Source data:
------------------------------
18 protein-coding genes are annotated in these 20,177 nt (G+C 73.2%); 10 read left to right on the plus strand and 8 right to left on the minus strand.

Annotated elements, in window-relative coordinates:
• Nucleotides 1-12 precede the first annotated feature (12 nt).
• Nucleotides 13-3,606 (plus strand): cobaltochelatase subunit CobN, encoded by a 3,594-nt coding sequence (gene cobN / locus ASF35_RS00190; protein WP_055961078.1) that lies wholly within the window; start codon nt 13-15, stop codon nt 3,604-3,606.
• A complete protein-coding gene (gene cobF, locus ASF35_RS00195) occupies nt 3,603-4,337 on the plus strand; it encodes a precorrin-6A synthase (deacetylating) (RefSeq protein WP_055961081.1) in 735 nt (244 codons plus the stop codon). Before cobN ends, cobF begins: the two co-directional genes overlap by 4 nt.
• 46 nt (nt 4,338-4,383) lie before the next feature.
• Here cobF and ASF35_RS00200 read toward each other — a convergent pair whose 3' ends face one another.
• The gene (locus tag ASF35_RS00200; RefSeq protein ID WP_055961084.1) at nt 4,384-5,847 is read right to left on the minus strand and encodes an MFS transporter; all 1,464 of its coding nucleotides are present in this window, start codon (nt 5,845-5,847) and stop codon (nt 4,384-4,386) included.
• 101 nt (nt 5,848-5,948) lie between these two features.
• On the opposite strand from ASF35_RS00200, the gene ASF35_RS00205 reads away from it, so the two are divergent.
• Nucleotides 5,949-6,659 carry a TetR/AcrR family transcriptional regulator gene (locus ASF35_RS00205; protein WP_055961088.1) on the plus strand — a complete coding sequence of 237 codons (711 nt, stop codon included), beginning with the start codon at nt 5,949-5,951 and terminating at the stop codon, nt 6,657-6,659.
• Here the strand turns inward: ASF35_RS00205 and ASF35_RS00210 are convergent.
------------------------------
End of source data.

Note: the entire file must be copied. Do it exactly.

18 protein-coding genes are annotated in these 20,177 nt (G+C 73.2%); 10 read left to right on the plus strand and 8 right to left on the minus strand.

Annotated elements, in window-relative coordinates:
• Nucleotides 1-12 precede the first annotated feature (12 nt).
• Nucleotides 13-3,606 (plus strand): cobaltochelatase subunit CobN, encoded by a 3,594-nt coding sequence (gene cobN / locus ASF35_RS00190; protein WP_055961078.1) that lies wholly within the window; start codon nt 13-15, stop codon nt 3,604-3,606.
• A complete protein-coding gene (gene cobF, locus ASF35_RS00195) occupies nt 3,603-4,337 on the plus strand; it encodes a precorrin-6A synthase (deacetylating) (RefSeq protein WP_055961081.1) in 735 nt (244 codons plus the stop codon). Before cobN ends, cobF begins: the two co-directional genes overlap by 4 nt.
• 46 nt (nt 4,338-4,383) lie before the next feature.
• Here cobF and ASF35_RS00200 read toward each other — a convergent pair whose 3' ends face one another.
• The gene (locus tag ASF35_RS00200; RefSeq protein ID WP_055961084.1) at nt 4,384-5,847 is read right to left on the minus strand and encodes an MFS transporter; all 1,464 of its coding nucleotides are present in this window, start codon (nt 5,845-5,847) and stop codon (nt 4,384-4,386) included.
• 101 nt (nt 5,848-5,948) lie between these two features.
• On the opposite strand from ASF35_RS00200, the gene ASF35_RS00205 reads away from it, so the two are divergent.
• Nucleotides 5,949-6,659 carry a TetR/AcrR family transcriptional regulator gene (locus ASF35_RS00205; protein WP_055961088.1) on the plus strand — a complete coding sequence of 237 codons (711 nt, stop codon included), beginning with the start codon at nt 5,949-5,951 and terminating at the stop codon, nt 6,657-6,659.
• Here the strand turns inward: ASF35_RS00205 and ASF35_RS00210 are convergent.